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Using structural equation modelling to characterise multilevel socioecological predictors and mediators of condom use among transgender women and cisgender men who have sex with men in the Philippines
  1. Arjee Restar1,2,
  2. Adedotun Ogunbajo1,
  3. Alexander Adia1,2,
  4. Jennifer Nazareno1,2,
  5. Laufred Hernandez3,
  6. Theo Sandfort4,
  7. Mark Lurie5,
  8. Susan Cu-Uvin1,2,
  9. Don Operario1,2
  1. 1Department of Behavioral and Social Sciences, Brown University School of Public Health, Providence, Rhode Island, USA
  2. 2The Philippine Health Initiative for Research, Service, and Training, Brown University School of Public Health, Providence, Rhode Island, USA
  3. 3Department of Behavioral Sciences, University of the Philippines Manila, Manila, Metro Manila, Philippines
  4. 4HIV Center for Clinical and Behavioral Studies, New York State Psychiatric Institute, New York, New York, USA
  5. 5Department of Epidemiology, Brown University School of Public Health, Providence, Rhode Island, USA
  1. Correspondence to Dr Arjee Restar; arjee_restar{at}


Background Risks for condomless sex among transgender women and cisgender men who have sex with men (trans-WSM and cis-MSM, respectively) in the Philippines, where HIV recently became a national public health crisis, are shaped and exacerbated by various risk factors across multiple levels.

Methods Between June 2018 and August 2019, we conducted a cross-sectional online study with 318 trans-WSM and cis-MSM respondents from Manila and Cebu cities. Structural equational modelling procedures were performed to determine direct, indirect and overall effects between condom use and latent variables across multiple socioecological levels: personal (ie, condom self-efficacy), social (ie, social capital), environmental (ie, barriers to condom and HIV services) and structural (ie, structural violence, antidiscrimination policies).

Results Adjusted for gender, age, location and income, our model showed that: (1) all latent variables at the structural and environmental levels were significantly positively associated with each other (all ps<0.05); (2) barriers to condom and HIV services were significantly negatively associated with social capital (p<0.001) as well as condom self-efficacy (p<0.001); and (3) there were significantly positive associations between social capital and condom self-efficacy (p<0.001), and between condom self-efficacy and condom use (p<0.001). Moreover, social capital and condom self-efficacy fully mediated and buffered the negative effects between environmental and structural barriers and condom use.

Conclusion This is the first known study pointing to multiple relationships and pathways across multiple socioecological levels that can potentially be leveraged for future interventions aimed at improving condom use among Filipinx trans-WSM and cis-MSM. Such interventions should be multicomponent and build and/or strengthen social capital and condom self-efficacy, as well as intentionally target prominent structural and environmental barriers to condom use.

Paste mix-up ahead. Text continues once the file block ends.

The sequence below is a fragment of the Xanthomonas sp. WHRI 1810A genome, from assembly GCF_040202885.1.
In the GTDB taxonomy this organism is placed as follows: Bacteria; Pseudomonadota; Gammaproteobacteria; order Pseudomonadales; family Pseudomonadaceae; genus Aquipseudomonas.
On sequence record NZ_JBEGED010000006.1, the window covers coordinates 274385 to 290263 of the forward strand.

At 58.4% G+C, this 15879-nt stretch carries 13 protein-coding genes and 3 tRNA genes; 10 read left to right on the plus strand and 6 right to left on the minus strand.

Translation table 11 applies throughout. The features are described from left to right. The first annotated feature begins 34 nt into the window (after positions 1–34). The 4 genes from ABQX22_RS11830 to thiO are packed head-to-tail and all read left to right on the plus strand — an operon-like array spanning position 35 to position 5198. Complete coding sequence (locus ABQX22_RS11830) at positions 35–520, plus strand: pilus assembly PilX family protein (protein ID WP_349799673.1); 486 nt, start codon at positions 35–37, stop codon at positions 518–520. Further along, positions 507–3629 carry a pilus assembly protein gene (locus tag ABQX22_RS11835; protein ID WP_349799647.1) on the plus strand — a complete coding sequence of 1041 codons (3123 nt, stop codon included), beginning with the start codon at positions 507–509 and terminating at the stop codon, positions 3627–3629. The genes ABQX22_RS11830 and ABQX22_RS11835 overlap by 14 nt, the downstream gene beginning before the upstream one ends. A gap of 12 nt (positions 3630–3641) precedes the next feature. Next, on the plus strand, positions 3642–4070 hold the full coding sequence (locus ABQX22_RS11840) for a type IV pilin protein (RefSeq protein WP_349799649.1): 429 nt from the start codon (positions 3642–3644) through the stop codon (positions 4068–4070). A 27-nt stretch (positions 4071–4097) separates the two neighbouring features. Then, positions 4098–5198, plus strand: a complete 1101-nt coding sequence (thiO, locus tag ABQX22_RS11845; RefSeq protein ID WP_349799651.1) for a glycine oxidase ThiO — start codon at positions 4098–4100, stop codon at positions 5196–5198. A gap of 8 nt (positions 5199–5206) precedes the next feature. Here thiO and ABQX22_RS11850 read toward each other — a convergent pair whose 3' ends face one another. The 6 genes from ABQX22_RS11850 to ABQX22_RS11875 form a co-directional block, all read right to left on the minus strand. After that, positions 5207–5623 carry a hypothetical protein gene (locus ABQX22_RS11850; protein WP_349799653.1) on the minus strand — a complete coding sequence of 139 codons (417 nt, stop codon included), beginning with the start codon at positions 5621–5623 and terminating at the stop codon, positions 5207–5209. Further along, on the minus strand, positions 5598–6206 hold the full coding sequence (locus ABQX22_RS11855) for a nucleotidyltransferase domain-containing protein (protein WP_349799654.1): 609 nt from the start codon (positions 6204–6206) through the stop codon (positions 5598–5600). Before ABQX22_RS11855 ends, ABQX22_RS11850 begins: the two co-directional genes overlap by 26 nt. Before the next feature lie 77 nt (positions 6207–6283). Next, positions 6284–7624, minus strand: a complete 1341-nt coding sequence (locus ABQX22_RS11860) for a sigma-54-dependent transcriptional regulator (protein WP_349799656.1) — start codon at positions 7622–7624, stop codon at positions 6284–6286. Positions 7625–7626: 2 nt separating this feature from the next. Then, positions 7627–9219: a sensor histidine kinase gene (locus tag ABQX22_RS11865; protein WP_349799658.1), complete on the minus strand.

• HIV
  • cross-sectional survey
  • epidemiology
  • prevention strategies
  • public health

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  • Handling editor Seye Abimbola

  • Contributors All authors were involved in the conceptualisation of this paper. AR, TS, ML, SC-U and DO designed the analysis for this paper and analysed the data. AR conducted the data analysis and wrote the paper. All authors reviewed the paper.

  • Funding This work was supported by the National Institute of Health-Fogarty International Centre under Grant D43TW010565; Providence/Boston Centre for AIDS Research under Grant P30AI042853; the National Institute on Drug Abuse under Grant R36DA048682. AR is a recipient of the Robert Wood Johnson Foundation Health Policy Research Scholars and a Public Policy Fellow at amFAR, the Foundation for AIDS Research. AO’s contribution is supported by the National Institute on Drug Abuse under Grant R36DA047216. TS’s contribution is supported by NIMH Centre under Grant P30MH43520.

  • Competing interests None declared.

  • Patient and public involvement Patients and/or the public were not involved in the design, or conduct, or reporting, or dissemination plans of this research.

  • Patient consent for publication Not required.

  • Ethics approval All procedures performed in studies involving human participants were in accordance with the ethical standards of the institutional and/or national research committee (Brown University Human Research Protection Programme Institutional Review Committee in Providence, Rhode Island) and with the 1964 Helsinki declaration and its later amendments or comparable ethical standards.

  • Provenance and peer review Not commissioned; externally peer reviewed.

  • Data availability statement No data are available. Data cannot be shared publicly per IRB agreement on data sharing and to minimise participant risk and maximise privacy and confidentiality as much as possible. Data are available from the Brown University Institutional Data Access/Ethics Committee (contact via for researchers who meet the criteria for access to confidential data.

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